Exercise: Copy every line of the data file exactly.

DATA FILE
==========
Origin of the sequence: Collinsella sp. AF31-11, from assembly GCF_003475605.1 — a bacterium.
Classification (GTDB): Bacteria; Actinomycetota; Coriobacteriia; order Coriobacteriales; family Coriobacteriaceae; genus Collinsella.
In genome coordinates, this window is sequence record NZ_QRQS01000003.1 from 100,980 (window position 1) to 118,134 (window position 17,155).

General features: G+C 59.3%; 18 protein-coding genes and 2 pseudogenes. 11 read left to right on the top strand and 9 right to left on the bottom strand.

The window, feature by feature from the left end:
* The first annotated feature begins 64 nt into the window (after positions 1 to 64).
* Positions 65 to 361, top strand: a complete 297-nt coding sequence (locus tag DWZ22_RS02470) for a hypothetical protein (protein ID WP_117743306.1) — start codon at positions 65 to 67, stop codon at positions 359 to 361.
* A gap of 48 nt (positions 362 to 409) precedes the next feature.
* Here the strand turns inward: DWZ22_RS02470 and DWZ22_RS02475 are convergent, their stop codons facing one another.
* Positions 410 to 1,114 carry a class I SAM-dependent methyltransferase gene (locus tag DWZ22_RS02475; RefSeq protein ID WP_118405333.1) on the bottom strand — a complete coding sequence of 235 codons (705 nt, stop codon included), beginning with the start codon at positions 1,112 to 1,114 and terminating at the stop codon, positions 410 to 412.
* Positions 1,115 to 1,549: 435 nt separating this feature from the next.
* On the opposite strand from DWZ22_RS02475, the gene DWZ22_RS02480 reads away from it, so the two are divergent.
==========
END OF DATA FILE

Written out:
Origin of the sequence: Collinsella sp. AF31-11, from assembly GCF_003475605.1 — a bacterium.
Classification (GTDB): Bacteria; Actinomycetota; Coriobacteriia; order Coriobacteriales; family Coriobacteriaceae; genus Collinsella.
In genome coordinates, this window is sequence record NZ_QRQS01000003.1 from 100,980 (window position 1) to 118,134 (window position 17,155).

General features: G+C 59.3%; 18 protein-coding genes and 2 pseudogenes. 11 read left to right on the top strand and 9 right to left on the bottom strand.

The window, feature by feature from the left end:
* The first annotated feature begins 64 nt into the window (after positions 1 to 64).
* Positions 65 to 361, top strand: a complete 297-nt coding sequence (locus tag DWZ22_RS02470) for a hypothetical protein (protein ID WP_117743306.1) — start codon at positions 65 to 67, stop codon at positions 359 to 361.
* A gap of 48 nt (positions 362 to 409) precedes the next feature.
* Here the strand turns inward: DWZ22_RS02470 and DWZ22_RS02475 are convergent, their stop codons facing one another.
* Positions 410 to 1,114 carry a class I SAM-dependent methyltransferase gene (locus tag DWZ22_RS02475; RefSeq protein ID WP_118405333.1) on the bottom strand — a complete coding sequence of 235 codons (705 nt, stop codon included), beginning with the start codon at positions 1,112 to 1,114 and terminating at the stop codon, positions 410 to 412.
* Positions 1,115 to 1,549: 435 nt separating this feature from the next.
* On the opposite strand from DWZ22_RS02475, the gene DWZ22_RS02480 reads away from it, so the two are divergent.